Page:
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Burnout: A new tool for identifying people at risk

Burnout: identifying people at risk
Conceptual JD-R health model used in this study. Credit: Scandinavian Journal of Psychology (2023). DOI: 10.1111/sjop.12996

It is not uncommon for people to "hit the wall" at work and experience burnout for short or long periods of time.

"We have found that approximately 13 percent of Norwegian employees are at high risk of ," says Leon De Beer, Associate Professor of Work and Organizational Psychology at the Norwegian University of Science and Technology (NTNU) Department of Psychology.

De Beer has contributed to a new study on burnout published in the Scandinavian Journal of Psychology with colleagues from the Healthy Workplaces research group.

They are working on a new tool that can identify people at risk of burnout.

If you are facing demands and stress at work that seem to be intractable, and you have frequently experienced the following symptoms in recent weeks, it might be a sign that you are on the verge of burning out:

  1. You feel mentally exhausted at work.
  2. You struggle to feel enthusiastic about your job.
  3. You have trouble concentrating when working.
  4. You sometimes overreact at work without meaning to.

Early intervention is key

It is important to identify the early signs of burnout in order to mitigate the . The are often present before things have gone too far, as long as we manage to identify them.

"Not addressing the risk of employee burnout in time can have long-term consequences," says De Beer.

The physical and psychological effects of burnout include cardiovascular disease, pain related to musculoskeletal injuries, sleeping problems, and depression. Organizations can also lose talented employees and experience an increase in sickness absence and lost productivity.

A new tool may become standard

De Beer's research group has trialed a new measurement tool to identify the early warning signs of burnout. In the past, it has not always been that easy.

"Previously, we have not had a detailed enough measurement tool for use in both the field of practice and research that identifies workers who are at risk of burnout," says De Beer.

There is currently no international standard for assessing burnout.

The new tool is called the Burnout Assessment Tool, or BAT, among researchers who have a penchant for amusing abbreviations. The BAT consortium, of which the researchers are a part, is now testing the instrument in more than 30 countries.

"Our studies show that BAT is a good tool for identifying the risk of burnout," says De Beer.

BAT measures four main groups of risk factors: exhaustion, mental distancing, cognitive impairment, and emotional impairment.

Burnout is not really an illness but a feeling of being mentally or physically exhausted—the body's response to a lasting, demanding situation.

Burnout is normally defined as a work-related syndrome, but there is evidence that work–life balance also plays a role. Stress and burnout don't necessarily stop when you go home at the end of the day, as these effects often extend into other areas of life and vice versa.

Some people may experience years of burnout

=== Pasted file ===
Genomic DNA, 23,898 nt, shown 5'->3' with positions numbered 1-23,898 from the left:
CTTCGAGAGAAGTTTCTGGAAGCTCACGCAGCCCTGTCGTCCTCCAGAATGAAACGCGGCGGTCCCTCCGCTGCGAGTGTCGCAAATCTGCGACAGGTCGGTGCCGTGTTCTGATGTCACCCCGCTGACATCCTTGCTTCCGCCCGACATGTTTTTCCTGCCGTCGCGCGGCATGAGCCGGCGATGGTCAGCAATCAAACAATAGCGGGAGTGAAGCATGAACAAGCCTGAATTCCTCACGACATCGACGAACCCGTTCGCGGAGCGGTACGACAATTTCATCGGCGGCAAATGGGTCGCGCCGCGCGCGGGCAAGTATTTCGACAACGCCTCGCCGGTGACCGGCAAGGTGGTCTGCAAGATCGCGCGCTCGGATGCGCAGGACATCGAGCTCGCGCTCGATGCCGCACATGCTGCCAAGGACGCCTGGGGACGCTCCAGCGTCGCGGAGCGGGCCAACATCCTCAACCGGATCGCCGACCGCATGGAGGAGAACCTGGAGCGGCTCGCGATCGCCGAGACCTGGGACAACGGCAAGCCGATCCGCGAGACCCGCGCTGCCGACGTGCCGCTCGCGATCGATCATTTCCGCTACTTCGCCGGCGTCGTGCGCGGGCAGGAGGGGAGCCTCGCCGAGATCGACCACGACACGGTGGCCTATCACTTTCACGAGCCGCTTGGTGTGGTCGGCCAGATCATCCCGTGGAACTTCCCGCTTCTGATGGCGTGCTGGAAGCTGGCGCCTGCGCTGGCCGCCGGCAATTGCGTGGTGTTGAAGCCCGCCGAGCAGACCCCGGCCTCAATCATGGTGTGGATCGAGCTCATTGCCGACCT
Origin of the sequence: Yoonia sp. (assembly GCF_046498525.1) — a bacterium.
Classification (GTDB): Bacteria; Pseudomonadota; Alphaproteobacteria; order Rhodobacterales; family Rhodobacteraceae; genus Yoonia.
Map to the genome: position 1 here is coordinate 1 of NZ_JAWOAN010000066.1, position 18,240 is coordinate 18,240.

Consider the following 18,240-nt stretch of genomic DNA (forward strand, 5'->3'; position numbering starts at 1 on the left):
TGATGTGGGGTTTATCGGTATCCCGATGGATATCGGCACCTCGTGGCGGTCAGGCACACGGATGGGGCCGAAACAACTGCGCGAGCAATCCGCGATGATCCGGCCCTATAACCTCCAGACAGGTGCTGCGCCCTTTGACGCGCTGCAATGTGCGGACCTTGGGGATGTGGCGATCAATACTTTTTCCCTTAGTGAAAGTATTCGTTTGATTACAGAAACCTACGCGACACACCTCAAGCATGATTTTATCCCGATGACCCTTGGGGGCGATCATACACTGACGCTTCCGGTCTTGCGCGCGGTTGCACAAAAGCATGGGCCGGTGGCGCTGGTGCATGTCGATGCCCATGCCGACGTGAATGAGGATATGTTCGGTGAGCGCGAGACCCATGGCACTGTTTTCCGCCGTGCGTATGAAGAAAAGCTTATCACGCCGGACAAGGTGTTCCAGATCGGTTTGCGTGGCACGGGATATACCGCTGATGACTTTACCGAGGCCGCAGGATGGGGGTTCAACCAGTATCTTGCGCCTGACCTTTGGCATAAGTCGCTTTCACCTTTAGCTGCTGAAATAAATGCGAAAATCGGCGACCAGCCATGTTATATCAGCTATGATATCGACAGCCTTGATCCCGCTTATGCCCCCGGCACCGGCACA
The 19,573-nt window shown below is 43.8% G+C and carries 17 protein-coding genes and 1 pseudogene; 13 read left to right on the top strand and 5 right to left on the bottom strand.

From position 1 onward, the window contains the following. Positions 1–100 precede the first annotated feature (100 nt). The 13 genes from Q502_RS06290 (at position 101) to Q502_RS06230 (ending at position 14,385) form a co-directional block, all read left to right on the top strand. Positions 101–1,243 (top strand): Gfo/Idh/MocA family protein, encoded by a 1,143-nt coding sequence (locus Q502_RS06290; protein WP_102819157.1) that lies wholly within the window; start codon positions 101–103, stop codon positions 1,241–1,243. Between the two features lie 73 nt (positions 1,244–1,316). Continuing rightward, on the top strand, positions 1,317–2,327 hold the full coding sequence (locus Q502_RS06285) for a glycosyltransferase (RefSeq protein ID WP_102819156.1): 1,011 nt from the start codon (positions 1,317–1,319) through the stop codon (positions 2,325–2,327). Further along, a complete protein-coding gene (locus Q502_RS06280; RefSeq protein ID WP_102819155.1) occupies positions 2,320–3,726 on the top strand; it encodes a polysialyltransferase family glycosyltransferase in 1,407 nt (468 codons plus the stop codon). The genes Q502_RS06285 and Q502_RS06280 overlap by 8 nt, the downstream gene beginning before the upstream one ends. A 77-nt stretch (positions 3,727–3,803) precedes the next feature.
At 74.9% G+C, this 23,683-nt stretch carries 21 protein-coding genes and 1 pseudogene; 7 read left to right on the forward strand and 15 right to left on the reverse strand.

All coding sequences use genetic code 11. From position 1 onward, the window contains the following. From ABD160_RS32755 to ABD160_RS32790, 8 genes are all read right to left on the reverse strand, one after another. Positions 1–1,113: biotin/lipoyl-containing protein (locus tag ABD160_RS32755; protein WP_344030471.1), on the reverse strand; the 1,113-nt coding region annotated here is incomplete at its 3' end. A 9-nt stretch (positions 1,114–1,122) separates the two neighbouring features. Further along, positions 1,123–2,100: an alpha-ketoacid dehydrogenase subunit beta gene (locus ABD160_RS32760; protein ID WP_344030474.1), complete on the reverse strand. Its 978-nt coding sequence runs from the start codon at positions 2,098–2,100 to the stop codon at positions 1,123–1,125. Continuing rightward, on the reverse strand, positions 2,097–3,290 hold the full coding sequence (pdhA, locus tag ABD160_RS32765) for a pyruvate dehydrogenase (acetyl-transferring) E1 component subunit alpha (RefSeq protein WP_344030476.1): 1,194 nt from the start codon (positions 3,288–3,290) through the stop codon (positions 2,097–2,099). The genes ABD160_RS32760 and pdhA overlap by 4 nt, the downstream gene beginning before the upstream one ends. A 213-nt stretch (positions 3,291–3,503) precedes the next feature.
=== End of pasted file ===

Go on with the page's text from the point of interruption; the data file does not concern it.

For some people, burnout can be stopped in its tracks, and solutions can be found to improve their situation. For others, however, burnout can last for years if the problem isn't addressed.

"We can deal with burnout through individual treatment, but it is of little use if people return to a workplace where the demands are too high and there are few resources. It is then highly likely that the employee will become ill again. Therefore, it is important to create good working conditions and structures that safeguard the health of employees," says Professor Marit Christensen at NTNU's Department of Psychology.

The researchers studied a representative sample of 500 Norwegian workers. Norway is roughly on par with the EU average when it comes to mental health but somewhat better when it comes to work-related matters.

A lower percentage of the Norwegian population struggles with exhaustion in connection with work. Somewhat fewer people than the EU average report health hazards at work, and we experience a better work–life balance.

"Using a recognized method, we found that around 13 percent of the 500 surveyed workers were at high risk of burnout," says Professor Christensen.

The tool can help identify who requires the most urgent follow-up so that the risk of burnout can be reduced.

Uncertain whether Norwegian numbers are high

We do not yet know whether the prevalence of burnout in Norway is high in an international context. The Norwegian study is among several BAT studies that are currently taking place so that these answers will be available at a later date.

The tool is intended to be culturally independent, and it certainly works well in Norway. The researchers also found that the tool works regardless of gender.

"For entertainment and educational purposes, interested parties can use our online tool to test if they are at risk of burnout," says Professor Christensen.

"Please note that the tool only gives an indication of risk and does not provide any type of formal diagnosis or medical advice. If you are concerned about your levels of work-related stress, we encourage you to visit a health care provider to discuss the matter," says Professor Christensen.

More information: Leon T. De Beer et al, The psychometric properties of the Burnout Assessment Tool in Norway: A thorough investigation into construct‐relevant multidimensionality, Scandinavian Journal of Psychology (2023). DOI: 10.1111/sjop.12996

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Citation: Burnout: A new tool for identifying people at risk (2024, February 15) retrieved 17 June 2024 from
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